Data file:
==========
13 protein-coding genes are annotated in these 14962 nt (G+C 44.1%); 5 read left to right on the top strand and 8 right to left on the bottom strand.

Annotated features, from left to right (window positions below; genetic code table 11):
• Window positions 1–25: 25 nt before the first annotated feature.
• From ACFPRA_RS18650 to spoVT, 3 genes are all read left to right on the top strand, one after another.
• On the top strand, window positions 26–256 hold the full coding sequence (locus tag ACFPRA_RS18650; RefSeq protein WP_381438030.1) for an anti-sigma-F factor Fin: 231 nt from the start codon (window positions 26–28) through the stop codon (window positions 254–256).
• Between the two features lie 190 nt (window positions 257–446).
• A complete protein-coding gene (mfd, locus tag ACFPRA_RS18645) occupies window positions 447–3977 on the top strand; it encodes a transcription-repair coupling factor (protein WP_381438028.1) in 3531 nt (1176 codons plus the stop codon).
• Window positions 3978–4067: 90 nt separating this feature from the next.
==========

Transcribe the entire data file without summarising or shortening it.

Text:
13 protein-coding genes are annotated in these 14962 nt (G+C 44.1%); 5 read left to right on the top strand and 8 right to left on the bottom strand.

Annotated features, from left to right (window positions below; genetic code table 11):
• Window positions 1–25: 25 nt before the first annotated feature.
• From ACFPRA_RS18650 to spoVT, 3 genes are all read left to right on the top strand, one after another.
• On the top strand, window positions 26–256 hold the full coding sequence (locus tag ACFPRA_RS18650; RefSeq protein WP_381438030.1) for an anti-sigma-F factor Fin: 231 nt from the start codon (window positions 26–28) through the stop codon (window positions 254–256).
• Between the two features lie 190 nt (window positions 257–446).
• A complete protein-coding gene (mfd, locus tag ACFPRA_RS18645) occupies window positions 447–3977 on the top strand; it encodes a transcription-repair coupling factor (protein WP_381438028.1) in 3531 nt (1176 codons plus the stop codon).
• Window positions 3978–4067: 90 nt separating this feature from the next.